Black Angel was shot in seven days on a budget of £25,000, with Christian’s tiny crew of eight driving frantically between various Scottish locations including Dornie, the Kyle of Lochalsh and Dunoon. “I gambled on going right at the end of the fall,” said Christian, “because the skies up there are amazing at that time of year. When we’d finished – literally as we were driving back to the airport in Glasgow – the snow came with a vengeance. So I lucked out.”
Luck remained with Christian throughout the intense, guerrilla-style shoot. For example, in the fight scene in which the knight Sir Maddox first encounters the Black Angel, Christian wanted specifically to re-create the atmosphere of a Frank Frazetta painting called The Death Dealer. “I found this arena in the pine trees,” he explained, “ and we put in smoke with a little hand-held smoke machine. It looked pretty nice but it wasn’t quite there. And then God struck. The sun burst through the clouds for one minute and made veins of light around this black knight. We just panicked and shot it, and it was exactly what I’d imagined. Things like that just kept happening, and they made a huge difference to the film.”
To help create the right mythical ambience, Christian hit on the idea of spraying cobwebs into the air. “As we started shooting, the fights weren’t working for me, but I had so little film that I couldn’t experiment. I’d brought cobweb spray for the armour, so I had my costume designer Charles Knode spray it in the air and it came down like gossamer. When it was slowed down it gave a great, weird look.”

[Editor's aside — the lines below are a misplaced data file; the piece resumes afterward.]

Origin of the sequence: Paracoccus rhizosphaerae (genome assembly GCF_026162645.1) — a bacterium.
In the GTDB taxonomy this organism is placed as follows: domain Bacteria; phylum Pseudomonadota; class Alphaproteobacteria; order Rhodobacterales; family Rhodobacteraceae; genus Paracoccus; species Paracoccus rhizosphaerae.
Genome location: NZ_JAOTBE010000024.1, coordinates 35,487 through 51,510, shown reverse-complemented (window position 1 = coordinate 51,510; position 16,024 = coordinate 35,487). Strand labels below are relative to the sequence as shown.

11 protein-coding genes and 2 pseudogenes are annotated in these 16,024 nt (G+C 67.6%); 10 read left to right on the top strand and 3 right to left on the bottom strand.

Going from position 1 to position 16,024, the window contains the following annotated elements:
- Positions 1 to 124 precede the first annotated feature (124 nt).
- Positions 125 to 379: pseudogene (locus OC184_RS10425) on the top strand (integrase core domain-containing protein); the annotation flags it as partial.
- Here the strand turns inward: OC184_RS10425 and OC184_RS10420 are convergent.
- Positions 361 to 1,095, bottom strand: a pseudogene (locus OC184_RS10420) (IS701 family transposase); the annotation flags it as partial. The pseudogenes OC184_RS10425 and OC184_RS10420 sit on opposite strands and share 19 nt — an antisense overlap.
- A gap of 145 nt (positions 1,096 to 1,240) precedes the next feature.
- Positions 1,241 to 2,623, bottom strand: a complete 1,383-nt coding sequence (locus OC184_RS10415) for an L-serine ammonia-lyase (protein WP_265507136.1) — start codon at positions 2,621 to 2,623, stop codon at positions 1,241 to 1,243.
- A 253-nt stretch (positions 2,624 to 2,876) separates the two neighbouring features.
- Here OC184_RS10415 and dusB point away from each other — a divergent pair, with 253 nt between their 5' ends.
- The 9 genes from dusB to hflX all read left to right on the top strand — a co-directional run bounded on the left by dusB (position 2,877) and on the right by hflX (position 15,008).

The decision to slow down the fight scenes was borne out of necessity: “I didn’t have enough footage to meet my contract of 25 minutes.” After some experimenting, Christian and editor Alan Strachan decided to use step-printing to extend the fights, bringing the film up to the required length. “We duplicated each frame three times, and it looked amazing. It’s different than slow motion. They used the same technique on the fight in the cave in Empire.”
The low budget nature of Black Angel also impacted on the special effects. “I really wanted a dragon, but I couldn’t afford one. So we made a bat instead! An animatronics company made it out of rubber, and we strung it on a fishing wire and had it fly off the Black Angel’s shield. We even got it to spin and flap its wings. It was down and dirty but it worked.”
Black Angel was shot in 35mm Cinemascope, using short ends left over from The Empire Strikes Back. “We had all these tins of film, and Roger Pratt, the director of photography, was just trying to mix and match.” When it came to the lighting, Pratt decided early to go with his gut. “I saw him staring and staring at his light meter. I asked him what was the matter, and he said, ‘This thing’s saying there’s not enough light, but it looks stunning through the camera.’ So he threw the light meter over his shoulder and said, ‘I’m going on instinct.’ And that’s how we did the whole film.”
Those present at the first screening of Black Angel included George Lucas, Gary Kurtz and Irwin Kershner. To Christian’s great relief, the film was warmly received. “It was kind of terrifying when I shot it. I went out on this limb, and I made this thing, with no idea where it was going really. But they loved it.”
This article first appeared in slightly different form on the Cinefex blog. Content copyright © Cinefex 2014. Republished with permission.